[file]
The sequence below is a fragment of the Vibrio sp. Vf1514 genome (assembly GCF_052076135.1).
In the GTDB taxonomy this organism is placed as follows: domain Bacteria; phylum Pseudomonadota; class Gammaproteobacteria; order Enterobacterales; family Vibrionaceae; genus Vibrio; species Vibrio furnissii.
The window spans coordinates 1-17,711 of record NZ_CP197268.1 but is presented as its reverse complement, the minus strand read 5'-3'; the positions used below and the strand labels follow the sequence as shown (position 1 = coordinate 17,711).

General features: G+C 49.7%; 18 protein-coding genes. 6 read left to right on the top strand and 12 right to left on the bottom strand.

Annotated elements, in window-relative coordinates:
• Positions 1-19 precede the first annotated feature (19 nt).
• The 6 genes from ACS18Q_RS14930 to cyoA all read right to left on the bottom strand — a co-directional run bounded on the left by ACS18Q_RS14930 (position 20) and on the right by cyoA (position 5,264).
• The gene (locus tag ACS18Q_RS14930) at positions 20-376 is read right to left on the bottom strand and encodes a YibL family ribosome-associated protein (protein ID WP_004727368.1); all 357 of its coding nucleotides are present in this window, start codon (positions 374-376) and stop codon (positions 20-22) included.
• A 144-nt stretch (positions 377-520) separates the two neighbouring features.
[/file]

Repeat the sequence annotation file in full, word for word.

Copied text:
The sequence below is a fragment of the Vibrio sp. Vf1514 genome (assembly GCF_052076135.1).
In the GTDB taxonomy this organism is placed as follows: domain Bacteria; phylum Pseudomonadota; class Gammaproteobacteria; order Enterobacterales; family Vibrionaceae; genus Vibrio; species Vibrio furnissii.
The window spans coordinates 1-17,711 of record NZ_CP197268.1 but is presented as its reverse complement, the minus strand read 5'-3'; the positions used below and the strand labels follow the sequence as shown (position 1 = coordinate 17,711).

General features: G+C 49.7%; 18 protein-coding genes. 6 read left to right on the top strand and 12 right to left on the bottom strand.

Annotated elements, in window-relative coordinates:
• Positions 1-19 precede the first annotated feature (19 nt).
• The 6 genes from ACS18Q_RS14930 to cyoA all read right to left on the bottom strand — a co-directional run bounded on the left by ACS18Q_RS14930 (position 20) and on the right by cyoA (position 5,264).
• The gene (locus tag ACS18Q_RS14930) at positions 20-376 is read right to left on the bottom strand and encodes a YibL family ribosome-associated protein (protein ID WP_004727368.1); all 357 of its coding nucleotides are present in this window, start codon (positions 374-376) and stop codon (positions 20-22) included.
• A 144-nt stretch (positions 377-520) separates the two neighbouring features.